The Galveston Daily News from Galveston, Texas on October 13, 1993 · Page 36
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The Galveston Daily News from Galveston, Texas · Page 36

Galveston, Texas
Issue Date:
Wednesday, October 13, 1993
Page 36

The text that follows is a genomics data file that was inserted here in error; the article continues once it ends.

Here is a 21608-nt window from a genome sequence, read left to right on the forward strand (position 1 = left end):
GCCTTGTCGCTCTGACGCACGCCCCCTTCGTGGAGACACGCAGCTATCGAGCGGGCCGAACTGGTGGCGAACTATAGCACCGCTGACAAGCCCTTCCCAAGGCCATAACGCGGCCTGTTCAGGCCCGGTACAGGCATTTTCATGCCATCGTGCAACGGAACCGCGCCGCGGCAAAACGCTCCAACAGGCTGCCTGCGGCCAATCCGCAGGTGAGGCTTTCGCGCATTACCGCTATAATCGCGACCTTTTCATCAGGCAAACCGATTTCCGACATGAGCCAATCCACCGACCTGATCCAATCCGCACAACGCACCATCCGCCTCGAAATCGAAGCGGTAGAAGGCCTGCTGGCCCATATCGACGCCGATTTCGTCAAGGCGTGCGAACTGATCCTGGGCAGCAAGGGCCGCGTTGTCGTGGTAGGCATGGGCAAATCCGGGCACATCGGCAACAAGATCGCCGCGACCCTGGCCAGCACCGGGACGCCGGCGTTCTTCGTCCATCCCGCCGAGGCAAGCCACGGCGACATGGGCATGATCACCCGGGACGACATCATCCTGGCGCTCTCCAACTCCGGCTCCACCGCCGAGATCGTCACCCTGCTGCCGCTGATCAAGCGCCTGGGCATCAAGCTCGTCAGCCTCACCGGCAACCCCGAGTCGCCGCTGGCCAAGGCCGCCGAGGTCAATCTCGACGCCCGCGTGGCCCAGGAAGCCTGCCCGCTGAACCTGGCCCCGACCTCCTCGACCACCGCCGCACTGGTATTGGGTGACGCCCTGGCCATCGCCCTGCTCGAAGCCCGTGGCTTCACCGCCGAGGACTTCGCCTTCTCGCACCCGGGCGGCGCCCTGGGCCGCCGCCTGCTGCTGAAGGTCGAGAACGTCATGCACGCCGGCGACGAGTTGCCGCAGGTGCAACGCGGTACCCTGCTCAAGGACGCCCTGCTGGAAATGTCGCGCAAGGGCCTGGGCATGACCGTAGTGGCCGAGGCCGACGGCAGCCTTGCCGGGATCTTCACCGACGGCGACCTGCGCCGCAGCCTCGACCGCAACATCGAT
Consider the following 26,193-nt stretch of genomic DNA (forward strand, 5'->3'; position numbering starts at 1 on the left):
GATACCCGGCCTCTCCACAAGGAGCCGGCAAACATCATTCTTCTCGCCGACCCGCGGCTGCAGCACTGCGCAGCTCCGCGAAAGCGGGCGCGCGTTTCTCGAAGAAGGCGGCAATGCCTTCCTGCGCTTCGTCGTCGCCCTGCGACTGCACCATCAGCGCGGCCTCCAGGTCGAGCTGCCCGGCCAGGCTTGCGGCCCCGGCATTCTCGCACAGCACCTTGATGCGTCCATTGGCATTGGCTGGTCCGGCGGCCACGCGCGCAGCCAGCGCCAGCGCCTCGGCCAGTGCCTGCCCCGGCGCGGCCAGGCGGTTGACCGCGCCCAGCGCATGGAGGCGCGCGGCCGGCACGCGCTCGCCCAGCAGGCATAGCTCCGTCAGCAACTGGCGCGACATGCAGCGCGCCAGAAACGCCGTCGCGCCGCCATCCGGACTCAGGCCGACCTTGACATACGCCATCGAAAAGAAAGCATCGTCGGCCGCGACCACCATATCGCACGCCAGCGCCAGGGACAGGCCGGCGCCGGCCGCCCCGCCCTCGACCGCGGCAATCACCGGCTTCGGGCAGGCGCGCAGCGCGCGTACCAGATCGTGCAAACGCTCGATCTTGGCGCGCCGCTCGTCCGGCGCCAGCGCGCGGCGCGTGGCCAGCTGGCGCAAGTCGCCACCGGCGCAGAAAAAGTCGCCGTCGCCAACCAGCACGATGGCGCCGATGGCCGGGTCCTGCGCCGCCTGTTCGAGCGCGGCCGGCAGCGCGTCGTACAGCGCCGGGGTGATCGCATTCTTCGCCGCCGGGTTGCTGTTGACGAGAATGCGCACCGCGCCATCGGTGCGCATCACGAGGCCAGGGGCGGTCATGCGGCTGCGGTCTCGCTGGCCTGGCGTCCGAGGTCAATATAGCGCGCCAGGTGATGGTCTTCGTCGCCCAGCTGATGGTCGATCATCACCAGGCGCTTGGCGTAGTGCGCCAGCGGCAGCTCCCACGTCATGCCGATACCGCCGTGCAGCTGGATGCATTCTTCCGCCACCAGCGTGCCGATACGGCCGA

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Opinion WEDNESDAY MORNING, OCTOBER 13, 1993 THE GALVESTON DAILY NEWS 5-C Proposition 2 unique in protecting jobs, the environment Jobs and the environment are issues that affect everyone. Millions of Texans work in large and small businesses that discharge pollutants into the environment. More that 8 million of us live in areas that do not meet federal clean air standards. We all want economic opportunity for ourselves and our children, but not at the expense of clean air and water. Our governments must balance the needs of a strong and growing economy with those of a dean and healthy environment. That balance is difficult to strike. However, this November Texas voters can help us achieve job protection without sacrificing environmental protection. With broad, bipartisan support and the endorsements of organized labor, business, environmental groups and a wide variety of state and local officials, the Texas Legis- lature has submitted a constitutional amendment aimed at making it cheaper for businesses to install government-mandated pollution control equipment. Without this equipment, some businesses may be forced to close down or lay off workers. Putting people in unemployment lines is not the best way to clean up the environment. Proposition 2 can help us avoid that. For example, a typical auto body and paint shop will have to spend about Guest Column Mike Martin $120,000 to comply with new federal dean air laws. This expenditure will not allow the business to repair more cars or make more money, so coming up with the money needed to buy pollution control equipment is extremely difficult. For more than 380 auto body shops in the Houston-Galveston area, the choice is between finding the money or going out of business. The same is true for dry cleaners, bakeries, hospitals, printers and thousands of other small businesses. This is where Proposition 2 comes in. P^position 2 authorizes a limited exemption from local property taxes for pollution control equipment that is required by federal law. In the case of the typical body shop, Proposition 2 means that part of the cost of pollution control equipment won't be taxed in the future, easing the burden of environmental compliance on businesses, -'SoAMSAlPTO FIRST TO lose A WAR I " AH SMJ>. *» KNOWS ^ ,„„,- IT WAS as well as their employees and customers. By giving business even a small incentive to install pollution control equipment, we are preserving jobs and strengthening environmental protection. Proposition 2 does not diminish the current tax base. It would exempt only that pollution control equipment installed on or after Jan. 1,1994. No property that is currently being taxed will be removed from the tax rolls. By keeping people in business and property value on the tax rolls, Proposition 2 actually protects local tax bases in the years to come. Imagine the economic devastation that the loss of a single refinery could cause to our area. Proposition 2 will help protect those jobs. Thirty-three other states already have adopted similar tax exemption provisions. Since we compete with those states for new businesses, Proposition 2 is essential to help Texas stay on a level playing field with other states. Jobs are critical, but are not the only issue. Proposition 2 is the one and only constitutional amendment on the ballot that promotes cleaner air and water. We live in an area that has severe air pollution problems. In fact, Harris and Galveston counties are under strict mandates from the federal government to reduce air pollution. If we don't move quickly to reduce air emissions, future economic growth in this area will be stunted. Measures like Proposition 2 are absolutely vital to keep our dynamic economy growing. Proposition 2 is good for the economy and for the environment. It deserves your vote on November 2. Mike Martin is a. state representative from Galveston. It's not easy being the world's cop By WALTER R. MEARS Associated Press WASHINGTON — By now, the warning has become a cliche: The United States must not ,and will not become the world's policeman. But saying it doesn't make it so. Successive presidents, their diplomats and leaders in Congress have repeated the denial almost word for word while accepting, unavoidably, a world role that doesn't quite fit the dis- daimers. There is no easy way out because, as retired U.N. Ambassador Vernon Walters observes, while the United States shouldn't be the world's policeman, he would not want to live in a world with no police at all. Still, police officers don't get to pick the alarms they answer. U.S. policy-makers can, and President Clinton has told the United Nations that it must know when to say no if Americans are to say yes to worthy peacekeeping missions. On his terms, that must indude answering a dear threat to peace, with set and well-defined objectives, a firm timetable and end point, and financing that doesn't leave all the bills for Washington. With that list of conditions, plus the need for congressional support, the administration will always have grounds to refuse a role in a U.N. mission. But outright refusal is increasingly difficult for the only superpower in the post- Cold War world. "The United States cannot be the world's policeman, but also cannot turn a blind eye to the world's problems," Clinton said earlier in the Somali operation. In presidential farewell, George Bush renounced the policeman's role, saying it is supported neither at home nor Analysis abroad — but adding that the United States must promote democratic peace because there is no one else to do so. The admonition and the assignment are not easily put together. When U.S. troops are committed abroad, so too is the prestige of the United States, its full faith and credit, in the words of former Defense Secretary Dick Cheney. The commitment doesn't hinge on the numbers; recall President John F. Kennedy's description of the outnumbered U.S. garrison in West Berlin during a 1961 Cold War crisis as hostage to America's intent to defend the city. The latest U.S. mission, to Haiti, stirred political misgivings and congressional criticism even before Monday when the landing of about 170 Americans was put off because another vessel took their pier while a gang of toughs disrupted arrival arrangements on shore. That apparently was sanctioned by the military regime that is supposed to be yielding power next month. About 700 Americans are due to be part of that UN. operation, most of them training and engineering specialists. Some members of Congress warn that the mission could put lightly aimed Americans in a very dangerous situation, might embroil them in another police action. Sen. Bob Dole, the Republican leader, complained that the operation did not follow the four conditions Clinton had just set at the United Nations, and said it ought to be dropped. The administration said the Haiti mission involves important U.S. interests, induding the risk of another flood of boat people seeking American asylum unless a stable, democratic government takes charge. It is a training and reconstruction assignment. But the lines are fine ones. Secretary of State Warren Christopher demanded the Haitian army help, not hinder, the UN. "mission for peace." But the same statement carefully noted that Americans were not being sent to "perform a peacekeeping mission." And, as critics point out, the original Somalia mission was famine relief, not peacemaking or pacification. The administration had offered to send American troops to Bosnia to join an international effort to enforce a cease-fire, if the civil warring sides agree upon one. Dole said the Somalia crisis probably precludes that unless Clinton makes a compelling case he hasn't heard yet. The U.S. forces in Somalia are part of a 30- nation U.N. force, but Clinton pointed out the linchpin role the United States takes when it becomes part of such operation. "Make no mistake aboutit, if we were to leave Somalia tomorrow, other nations would leave too," Clinton said. "Chaos would resume, the relief effort would stop and starvation soon would return. "Our own credibility in world affairs would be undermined at the very tame when people are looking to America to help promote peace and freedom in the post-Cold War world," he said. That points to the difficulty of defining the U.S. role while denying that it is to police the world. Walter R. Mears, vice president and columnist for The Associated Press, has reported on Washington and national politics for more than 30 years. Today in History TV has been made a scapegoat for violence "Assassination," wrote George Bernard Shaw, "is the extreme form of censorship." Congressional hearings and bills dealing with violence on television are far more palatable forms of censorship, but their intent and end results are the same: the suppression of freedom of speech. Censorship by intimidation eventually achieves the same goals as censorship by assassination. The former just takes a little longer. As a father — and a rather conservative one at that—I fully support efforts to prescribe social conduct. As a journalist, I oppose any effort to constrain the fullest expression of free speech, even when it deeply offends and pains me. Yet, one law of history is immutable: Every social ill has demanded a scapegoat, from the witches in Salem to teen-agers. For todays rampaging violence, television has been designated as the scapegoat. "And yet when men ceased to believe in witches, they ceased to be," wrote Theodore Schroeder. Today's witch is television violence, according to many right- wing conservatives. Joined by violent witch-seeking members of Congress, right- wing voices are sabotaging the First Amendment with McCarthyian ferocity. One of the more surprising finger-pointers is Sen. Paul Simon, D-I11., author of the Television Violence Act of 1990. Before his election to the Senate, Simon had built a distinguished career as a journalist, author and staunch advocate of the First Amendment's protection of freedom of speech. _ But carrying Simon's legislation initiative to its logical con- dusion would birth a Movie Violence Act, a Newspaper Violence Act, a Magazine Violence Act, a School Textbook Violence Act, a Teen-Age Violence Act, a Rap Lyrics Violence Act and a Police Brutality Violence Act. To single out television programs as the sole culprit for today's spate of violence is tantamount to blaming the full moon for accelerated sexual activity. Ironically, television has been both scapegoated and idolized. Since the late 1940s, 3,000 con- Chuck Stone tradictory reports on television's effect on viewers found that TV led to hyperactivity among children, passivity among children, viewers' isolation, comfort for the lonely, family disintegration and family togetherness. Unfortunately, we must accept the fact that violence is omnipresent in our society, and that it stems from many sources. The violence-prone can find therapeutic fulfillment in Miami's television station, WSVN. The station saturates its violence-loving viewers with what a Wall Street Journal headline described as "corpses, blood and sex." In the gore-splattered headlines of supermarket tabloids, violent impulses get a cathartic airing. Even two pages of my favorite newspaper, the Philadelphia Daily News, featured two facing pages of carnage-ridden headlines: "6th Suspect Held in Killing of Friend," "His Killers Poured Salt in His Wounds," "Life for Killer," "Parent-Killing Brothers' Trial Opens." Gone to the movies lately? "Hard Target," "The Fugitive," "Final Friday," "A Bronx Tale" and "Warlock" are among the current offerings. We've got so many cinematic terminators out there that they almost bump into each other in their respective plots. Now, factor in the rhetorical violence of rap lyrics, the officially sanctioned, unlawful violence of cops in Los Angeles, Detroit, New York and Miami. And don't forget that all of you patronizers of artistic violence and apologists for official violence play your part. Television cannot be absolved of blame for America's violence. But neither is it solely responsible for the violent disintegration of America's civility. Chuck Stone is a syndicated columnist. Letters to the Editor Thought for Today: 1 do not prize the word cheap. It is not a badge of honor... it is a symbol of despair. Cheap prices make for cheap goods- cheap goods make for cheap men; and cheap men make for a cheap country!" — President William McKinley (1843-1901). constitution. In 1943, during World War II, Italy declared war on Germany, its one-time Axis partner. In 1960, Richard Nixon and John Kennedy participated in the third televised debate of their presidential campaign, with Nixon in Hollywood, Kennedy in New York. In 1962, "Who's Afraid of Virginia Woolf?," by Edward Albee, opened on Broadway. In 1977, Vice Admiral James Stockdale, a former prisoner of war in Vietnam, became president of the Naval War College in Newport, Rhode Island. Today's Birthdays: Former British Prime Minister Margaret Thatcher is 68. Singer-musician Paul Simon is 52. Singer-musician Sammy Hagar is 44. 1 Associated Press Today is Wednesday, Oct. 13, the 286th day of 1993. There are 79 days left in the year. Today's Highlight in History: On Oct. 13th, 1792, the cornerstone of the executive mansion, later known as the White House, was laid during a ceremony in the District of Columbia. On this date: In A.D. 54, Roman emperor Claudius I died, after being poisoned by his wife, Agrippina. In 1775, the United States Navy had its origins as the Continental Congress ordered the construction of a naval fleet. In 1843, the Jewish organization B'nai B'rith was founded in New York City. In 1845, Texas ratified a state Islander had role in historic raid Chas. G. Dlbrell Jr. Galvsston I was saddened to read in your Sept. 29 edition of the death of Gen. Jimmy Doolittle, the World War II hero who led the courageous bombing raid on Tokyo, Japan, on April 18,1942. I was especially proud to learn upon my return home after the war that my good friend and fellow Galvestonian, Billy Fitzhugh, was the co-pilot of the first plane to follow Gen. Doolittle off the deck of the aircraft carrier USS Hornet on that historic raid. Fortunately, after dropping their bombs on Tokyo, Bill Fitzhugh and his pilot crash landed their plane in a rice paddy in an unoccupied area of China and returned home uninjured. An exact replica of the B-25 bombers used on that historic raid is on exhibit at the Lone Star Flight Museum at Scholes Field here in Galveston. I recommend that you go have a look. Clinton asking for more than he gave John and AnneTrevathan Galvsston This morning's (Oct. 5) headlines read "U.S. Deaths Mounting in Somalia, More troops to go." Have we lost our collective minds, or at least lost our memories? Better the headlines should read "60's revisited, here we go again." It is little consolation to the tens of thousands of dead and maimed soldiers and the millions who still grieve, but at least the entry into Vietnam was presided over by a chief of state, Kennedy, who had served his country when asked. Now our finest youth are being sent to a filthy desolate desert to be slaughtered and their bodies drug through the streets. They are being captured and tortured and treated like animals. And who is sending them? A chief of state who would not do the same when asked by his country. Don't be quick to buy a bridge W.D. Brooks L&Marqua Remember when the State Department of Highways and Public Transportation was wrestling with the notion of spending millions of dollars to build a bridge from Galveston to Port Bolivar and thus eliminate the ferries? I, for one, well remember the time, because a bridge is all they were hell bent on building, until this question appeared in The Galveston Daily News. The upgrading of the ferry service was accelerated without hesitation, and the bridge idea was thrown out the window. Write us ... The Galves'on Daily News welcomes tetters o! up to 150 words on any public fesua. Wa pubEsh only original mai addressed to The Galvsston Daily Ne\vs bearing the writer's signature. Also, an address and a telephone number, which are not for publication, must be included. Those who write letters are asked to imft their entries to one a month. All tetters and guest columns are subject to editing. The Daily Naws reserves Ihe right to refuse to pubFsh any letter. Mail fetters to: Letters to the Editor The Gatvsston Daily News P.O. Box 628, Gatveston, Texas 77553 Fax: 744-6268 CompuServe: 76440,3467